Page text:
Interconnected essays from the recently deceased German novelist (Austerlitz, 2001, etc.) on his nation’s capacity to cause, absorb, and forget suffering.
“In spite of strenuous efforts to come to terms with the past,” writes Sebald, “it seems to me that we Germans today are a nation strikingly blind to history and lacking in tradition.” Born in 1944 in a corner of the Alps comparatively untouched by the war, his mental landscape was nonetheless populated by the ruins and corpses of the Hitler era. In the first portion of this text, he examines the Allied bombing campaigns that virtually leveled Germany’s cities and towns but—as the Allied commanders well knew, he asserts—did little damage to the Nazi war-making capability; it was punishment for its own sake. Though hundreds of thousands of civilians died, Sebald writes, the destruction “seems to have left scarcely a trace of pain behind in the collective consciousness, it has largely been obliterated from the retrospective understanding of those affected, and it never played any appreciable part in the discussion of the internal constitution of our country.” Sebald lucidly depicts the suffering of his people even as he wonders why contemporaries are unwilling to discuss it. He ventures no apology or claim to victim status; as he carefully notes, “The majority of Germans today know, or so at least it is to be hoped, that we actually provoked the annihilation of the cities in which we once lived.” The second half considers the careers of several German writers whose work examines (or fails to examine) the horror of the time. Readers with a background in modern German literature will be at an advantage in following Sebald’s arguments, though this is not a prerequisite to understanding his glum conclusion that literature is essentially powerless in the face of evil.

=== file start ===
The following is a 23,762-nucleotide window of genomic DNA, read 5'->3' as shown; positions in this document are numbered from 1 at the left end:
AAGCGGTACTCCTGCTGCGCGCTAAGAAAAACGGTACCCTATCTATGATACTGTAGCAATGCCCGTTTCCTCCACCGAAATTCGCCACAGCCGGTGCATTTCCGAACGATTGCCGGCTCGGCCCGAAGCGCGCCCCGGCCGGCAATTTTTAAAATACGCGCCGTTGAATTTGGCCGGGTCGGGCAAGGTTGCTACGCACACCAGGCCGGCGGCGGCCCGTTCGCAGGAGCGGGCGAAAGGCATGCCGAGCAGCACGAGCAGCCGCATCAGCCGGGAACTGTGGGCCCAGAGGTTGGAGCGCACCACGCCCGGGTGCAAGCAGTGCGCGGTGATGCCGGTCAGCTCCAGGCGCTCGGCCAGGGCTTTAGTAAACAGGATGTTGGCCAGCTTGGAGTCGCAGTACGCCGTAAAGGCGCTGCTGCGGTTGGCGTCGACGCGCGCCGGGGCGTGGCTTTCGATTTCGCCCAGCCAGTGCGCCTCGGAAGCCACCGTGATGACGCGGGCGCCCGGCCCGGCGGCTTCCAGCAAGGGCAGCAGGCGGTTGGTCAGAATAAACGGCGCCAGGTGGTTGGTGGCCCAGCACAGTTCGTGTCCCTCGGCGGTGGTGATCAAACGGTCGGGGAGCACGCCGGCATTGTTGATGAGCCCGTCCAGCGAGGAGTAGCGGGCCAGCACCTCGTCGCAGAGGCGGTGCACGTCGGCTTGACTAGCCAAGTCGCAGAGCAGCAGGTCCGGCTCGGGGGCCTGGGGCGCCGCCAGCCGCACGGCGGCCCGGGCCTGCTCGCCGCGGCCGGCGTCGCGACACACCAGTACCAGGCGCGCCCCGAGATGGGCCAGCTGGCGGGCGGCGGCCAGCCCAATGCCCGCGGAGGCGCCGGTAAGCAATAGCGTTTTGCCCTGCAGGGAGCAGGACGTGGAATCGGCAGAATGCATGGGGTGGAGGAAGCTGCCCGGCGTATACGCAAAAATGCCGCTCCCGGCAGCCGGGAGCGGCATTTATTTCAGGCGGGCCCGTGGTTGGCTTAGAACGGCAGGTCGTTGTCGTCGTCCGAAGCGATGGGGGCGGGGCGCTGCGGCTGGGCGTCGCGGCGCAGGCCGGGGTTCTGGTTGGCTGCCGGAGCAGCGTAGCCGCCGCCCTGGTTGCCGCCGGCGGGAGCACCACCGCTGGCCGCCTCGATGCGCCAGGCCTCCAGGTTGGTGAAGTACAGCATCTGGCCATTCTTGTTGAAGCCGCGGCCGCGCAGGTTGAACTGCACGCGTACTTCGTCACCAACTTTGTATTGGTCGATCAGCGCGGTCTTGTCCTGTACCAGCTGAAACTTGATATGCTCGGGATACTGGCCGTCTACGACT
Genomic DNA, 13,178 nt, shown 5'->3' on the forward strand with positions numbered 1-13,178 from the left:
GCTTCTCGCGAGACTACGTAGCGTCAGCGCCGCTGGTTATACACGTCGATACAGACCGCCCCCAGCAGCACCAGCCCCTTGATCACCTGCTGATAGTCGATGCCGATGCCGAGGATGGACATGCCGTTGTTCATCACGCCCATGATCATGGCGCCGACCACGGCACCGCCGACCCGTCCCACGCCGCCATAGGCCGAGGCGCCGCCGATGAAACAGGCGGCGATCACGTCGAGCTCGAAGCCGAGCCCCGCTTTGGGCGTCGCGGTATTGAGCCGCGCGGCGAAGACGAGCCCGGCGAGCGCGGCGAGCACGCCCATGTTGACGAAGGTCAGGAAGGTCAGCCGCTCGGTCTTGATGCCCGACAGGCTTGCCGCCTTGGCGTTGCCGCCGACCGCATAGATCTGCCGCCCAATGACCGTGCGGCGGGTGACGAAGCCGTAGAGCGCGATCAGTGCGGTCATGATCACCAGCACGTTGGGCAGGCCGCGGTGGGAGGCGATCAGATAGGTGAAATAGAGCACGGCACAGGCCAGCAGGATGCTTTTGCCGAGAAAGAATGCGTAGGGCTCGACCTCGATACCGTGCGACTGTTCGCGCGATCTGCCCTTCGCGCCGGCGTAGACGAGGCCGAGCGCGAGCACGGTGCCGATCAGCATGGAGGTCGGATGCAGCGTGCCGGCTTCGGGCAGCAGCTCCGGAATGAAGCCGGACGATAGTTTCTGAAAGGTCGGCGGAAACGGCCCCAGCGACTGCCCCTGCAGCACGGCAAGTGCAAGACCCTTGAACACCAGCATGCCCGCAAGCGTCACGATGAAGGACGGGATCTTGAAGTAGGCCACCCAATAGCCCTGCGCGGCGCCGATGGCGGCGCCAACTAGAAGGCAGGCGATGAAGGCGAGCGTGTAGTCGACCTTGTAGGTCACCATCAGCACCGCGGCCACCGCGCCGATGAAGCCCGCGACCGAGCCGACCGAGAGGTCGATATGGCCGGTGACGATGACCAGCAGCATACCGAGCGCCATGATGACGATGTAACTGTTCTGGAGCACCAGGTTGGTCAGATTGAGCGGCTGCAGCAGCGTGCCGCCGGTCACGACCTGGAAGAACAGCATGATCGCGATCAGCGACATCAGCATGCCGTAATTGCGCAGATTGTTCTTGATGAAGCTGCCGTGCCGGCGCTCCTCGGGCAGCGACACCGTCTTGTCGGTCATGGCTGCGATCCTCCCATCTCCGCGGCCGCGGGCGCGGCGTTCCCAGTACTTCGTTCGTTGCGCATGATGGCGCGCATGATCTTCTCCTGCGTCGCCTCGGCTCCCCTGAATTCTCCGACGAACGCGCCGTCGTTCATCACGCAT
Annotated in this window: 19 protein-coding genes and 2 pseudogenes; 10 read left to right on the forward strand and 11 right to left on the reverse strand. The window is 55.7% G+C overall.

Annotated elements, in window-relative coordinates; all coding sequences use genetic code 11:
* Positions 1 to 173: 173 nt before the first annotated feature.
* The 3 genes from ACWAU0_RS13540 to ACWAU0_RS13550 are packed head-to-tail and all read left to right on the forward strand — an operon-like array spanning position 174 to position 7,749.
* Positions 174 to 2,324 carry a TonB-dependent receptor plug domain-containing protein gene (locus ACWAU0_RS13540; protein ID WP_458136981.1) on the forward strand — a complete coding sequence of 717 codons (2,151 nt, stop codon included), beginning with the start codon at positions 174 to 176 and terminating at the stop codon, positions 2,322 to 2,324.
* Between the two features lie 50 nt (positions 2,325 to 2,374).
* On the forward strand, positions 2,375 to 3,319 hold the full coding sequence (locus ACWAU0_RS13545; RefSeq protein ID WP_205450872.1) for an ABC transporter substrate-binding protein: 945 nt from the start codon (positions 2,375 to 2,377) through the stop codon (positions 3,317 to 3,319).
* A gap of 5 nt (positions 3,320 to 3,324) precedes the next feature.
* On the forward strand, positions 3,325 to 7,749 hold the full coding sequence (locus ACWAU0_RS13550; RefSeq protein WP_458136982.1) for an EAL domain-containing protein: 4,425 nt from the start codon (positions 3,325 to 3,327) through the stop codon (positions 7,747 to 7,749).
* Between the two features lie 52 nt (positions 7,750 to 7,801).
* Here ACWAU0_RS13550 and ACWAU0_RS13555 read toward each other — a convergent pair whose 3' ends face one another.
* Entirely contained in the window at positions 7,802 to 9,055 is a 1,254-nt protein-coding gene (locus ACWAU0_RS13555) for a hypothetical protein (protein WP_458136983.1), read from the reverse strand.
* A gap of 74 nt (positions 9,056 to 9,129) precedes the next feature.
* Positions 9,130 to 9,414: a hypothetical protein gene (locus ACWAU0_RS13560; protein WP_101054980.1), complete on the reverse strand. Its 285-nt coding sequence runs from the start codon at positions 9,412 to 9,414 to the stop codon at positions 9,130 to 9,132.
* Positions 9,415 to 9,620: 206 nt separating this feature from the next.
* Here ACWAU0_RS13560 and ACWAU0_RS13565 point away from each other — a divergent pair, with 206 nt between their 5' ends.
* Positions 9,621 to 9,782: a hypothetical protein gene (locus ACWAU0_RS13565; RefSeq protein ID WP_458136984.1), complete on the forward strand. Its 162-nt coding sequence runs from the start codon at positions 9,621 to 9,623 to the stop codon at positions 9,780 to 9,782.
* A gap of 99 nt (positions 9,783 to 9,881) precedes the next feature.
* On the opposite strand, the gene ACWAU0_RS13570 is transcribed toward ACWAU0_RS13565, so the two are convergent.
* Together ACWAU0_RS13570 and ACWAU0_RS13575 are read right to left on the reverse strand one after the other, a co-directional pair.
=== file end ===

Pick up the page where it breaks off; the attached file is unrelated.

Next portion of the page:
Somber and moving: a contribution to the literature of WWII from a perspective that will be new to most American readers.